Economy is very important in endurance sports. We often disregard this aspect in cycling and running as we focus more on fitness, equipment, aerodynamics, weight or mental strength.
The LEOMO device offers the possibility to measure how economical we are at various intensities. The Holy Grail is to be more economical for the same effort, which results in faster times. Over short period of times this might be a few seconds, but over a long-distance cycling events or a marathon this could be many minutes. By being more economical we also fatigue less. Save your energy for when it matters!
Although the LEOMO was specifically designed to improve your cycling and running economy, it can also be used for many different sports and exercices. We could measure how much your angles improve in your squat. We could measure how much progress you are making on your stretching. Depending on what you want and need to measure we can adapt and provide concrete data to track your progress.
Some of the performance indicators are well known, but others are specific to LEOMO. Many professional cycling teams and Olympic runners are using information from the LEOMO to improve their economy at the highest level – the concept of marginal gains. But bio-mechanical and movement economy can have great effects on beginners and amateurs too.
Cycling and running are for sure mainly cardio driven sports – but there are many other parameters involved. For cycling you can improve aerodynamics and pedalling smoothness; and for running you can improve technique. The more economical the less effort and the less fatigued you will be. Save your energy for when it matters the most !
Motion performance indicators for cyclists
Generating power on the bike is what makes you go forward. Although pushing hard on the pedals will have the great effect, you can save energy and also reduce the risk of injuries by pedalling more smoothly and economically. Being aerodynamic reduces drag and thus makes you faster, and being more economical will make you go even faster.
Dead Spot Scores (DSS) pinpoint the magnitude and locations where pedalling velocities lack smoothness along the left and right pedalling cycle
FAR Q1 + FAR
Foot Angular Range (Q1) shows the foot angular range of the first quadrant of the pedalling cycle – 12 o’clock to 3 o’clock position. Foot Angular Range measures how much the heel moves up and down while pedalling.
Leg Angular Range measures how much the thighs move up and down while pedalling.
Leg Smoothness is an MPI that shows how smooth your thigh movements are when pedalling. It measures the smoothness of the thigh movement from the uppermost position of the knee to the lowermost position of the knee.
Pelvic angle, rock and rotation
Pelvic Angle measures how much the pelvis is tilted upwards. Pelvic Rotation measures the angular rotational range of the sacrum’s local vertical axis per second. Pelvic Rock measures the angular rotational range of the sacrum along its local sagittal axis per second.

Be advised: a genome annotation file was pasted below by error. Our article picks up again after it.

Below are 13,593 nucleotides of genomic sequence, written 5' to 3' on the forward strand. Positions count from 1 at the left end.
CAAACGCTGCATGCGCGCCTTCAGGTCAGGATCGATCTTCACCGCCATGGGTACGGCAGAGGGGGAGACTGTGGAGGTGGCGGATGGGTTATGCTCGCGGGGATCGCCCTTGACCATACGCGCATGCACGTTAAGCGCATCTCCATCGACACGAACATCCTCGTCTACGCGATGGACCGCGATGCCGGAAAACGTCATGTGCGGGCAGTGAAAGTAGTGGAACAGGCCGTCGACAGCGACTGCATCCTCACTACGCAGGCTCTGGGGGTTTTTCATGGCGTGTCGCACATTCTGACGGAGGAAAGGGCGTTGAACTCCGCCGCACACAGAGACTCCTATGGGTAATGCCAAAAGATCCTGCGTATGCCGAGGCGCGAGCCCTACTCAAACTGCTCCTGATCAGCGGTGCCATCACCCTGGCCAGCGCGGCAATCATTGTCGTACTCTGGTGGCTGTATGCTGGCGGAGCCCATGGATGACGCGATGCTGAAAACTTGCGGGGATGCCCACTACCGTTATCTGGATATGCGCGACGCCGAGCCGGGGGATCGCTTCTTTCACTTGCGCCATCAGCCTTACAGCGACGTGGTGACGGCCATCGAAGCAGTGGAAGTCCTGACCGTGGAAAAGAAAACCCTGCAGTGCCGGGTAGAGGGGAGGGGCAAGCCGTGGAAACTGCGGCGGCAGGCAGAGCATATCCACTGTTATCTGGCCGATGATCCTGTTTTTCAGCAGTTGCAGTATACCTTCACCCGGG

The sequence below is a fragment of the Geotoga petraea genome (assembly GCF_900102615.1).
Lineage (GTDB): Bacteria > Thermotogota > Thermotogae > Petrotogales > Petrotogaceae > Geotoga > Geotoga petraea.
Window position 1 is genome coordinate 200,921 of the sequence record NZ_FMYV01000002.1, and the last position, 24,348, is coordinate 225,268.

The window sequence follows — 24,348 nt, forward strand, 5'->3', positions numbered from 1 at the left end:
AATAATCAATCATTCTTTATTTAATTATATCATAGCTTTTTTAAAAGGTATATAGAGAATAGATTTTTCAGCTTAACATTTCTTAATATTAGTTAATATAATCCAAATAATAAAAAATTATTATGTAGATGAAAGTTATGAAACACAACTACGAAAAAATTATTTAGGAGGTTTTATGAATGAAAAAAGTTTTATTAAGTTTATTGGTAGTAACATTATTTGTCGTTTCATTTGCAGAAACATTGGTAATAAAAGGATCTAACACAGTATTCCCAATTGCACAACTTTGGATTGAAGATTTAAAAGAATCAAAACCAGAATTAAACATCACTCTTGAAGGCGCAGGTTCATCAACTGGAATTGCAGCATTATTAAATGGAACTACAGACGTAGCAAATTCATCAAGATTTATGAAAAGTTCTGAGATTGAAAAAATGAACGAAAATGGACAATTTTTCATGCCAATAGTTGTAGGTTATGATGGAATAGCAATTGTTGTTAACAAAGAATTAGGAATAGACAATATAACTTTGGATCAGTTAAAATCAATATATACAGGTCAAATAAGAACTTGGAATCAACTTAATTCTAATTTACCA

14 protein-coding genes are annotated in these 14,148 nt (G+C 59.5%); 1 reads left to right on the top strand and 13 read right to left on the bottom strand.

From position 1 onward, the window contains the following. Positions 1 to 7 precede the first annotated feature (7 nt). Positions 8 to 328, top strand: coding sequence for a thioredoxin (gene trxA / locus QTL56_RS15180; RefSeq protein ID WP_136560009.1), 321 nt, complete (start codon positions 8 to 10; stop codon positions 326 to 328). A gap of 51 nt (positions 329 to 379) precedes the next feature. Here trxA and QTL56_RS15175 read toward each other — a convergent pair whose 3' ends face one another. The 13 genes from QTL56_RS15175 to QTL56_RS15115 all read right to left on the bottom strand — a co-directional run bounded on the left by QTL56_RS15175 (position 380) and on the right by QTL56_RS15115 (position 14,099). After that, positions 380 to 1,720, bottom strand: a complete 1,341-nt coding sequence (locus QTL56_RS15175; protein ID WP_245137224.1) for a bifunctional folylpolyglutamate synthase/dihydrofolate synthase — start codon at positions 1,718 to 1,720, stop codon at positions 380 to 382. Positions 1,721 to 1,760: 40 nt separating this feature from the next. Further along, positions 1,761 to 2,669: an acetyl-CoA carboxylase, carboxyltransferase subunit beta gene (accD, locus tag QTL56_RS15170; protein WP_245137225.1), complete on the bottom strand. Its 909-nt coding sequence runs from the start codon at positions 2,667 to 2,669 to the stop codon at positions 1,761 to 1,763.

Torso angle, rock & rotation
Torso Angle indicates in degrees how much the chest is tilted upward relative to gravity. Torso Rotation measures the average angular rotational range of the chest. Torso Rock measures the average angular rotational range of the chest to the left and right.
Have you seen how relaxed elite runners look when they run? And have you tried to match their speed once? You can have the greatest VO2 and yet not be capable of running fast. Why? Technique. Elite runners have great technique and are extremely economical. Yes you can run harder but at some point you will be limited because of lack of technique, or you will tire at the end of a marathon because you wasted energy. Being economical makes you go faster.
Running harder with incorrect technique and form will simply reinforce bad habits. By using LEOMO you can pinpoint weaknesses in your stride and rectify thoses errors by performing running drills. Once your technique and form improve you will be more economical and therefore fatigue less at the same speed. Only then is the right time to increase the pace as you now have the right technique and therefore reinforcing good habits.
Ground Contact Time
Ground Contact Time is one of the most common values in running evaluations. It refers to the time duration it takes from the time the foot lands to the time it takeoff the ground when standing phase.
Strike Angular Range
Strike Angular Range (Strike AR) is the angular range of the shin from maximal forward extension until initial ground contact.
Heel Pitch measures how quickly the vertical impact force of landing is processed and transferred into a horizontal propulsive force.
Recoil Angular Range
Recoil Angular Range (Recoil AR) measures the angle of the shin between the moment of toe-off to the height of the rear kick of the foot. The higher the Recoil AR number, the more efficiently a runner can use their core muscles and lower leg muscles to swing their leg forward in the next phase of the stride.
Thigh Swing Speed
Thigh Swing Speed measures the maximum speed of the driving thigh during the swing phase.
Smoothness is a measure of the lateral pelvic movement during each stride, an indicator of stride stability.
Here is an analysis of a runner. We can clearly see the weaknesses on the radar chart. Although this runner has fantastic smoothness, landing pattern and edge landing, clearly he needs to work on his recoil and strike angular ranges. A few drills can help this in order to make this athlete faster for the same effort.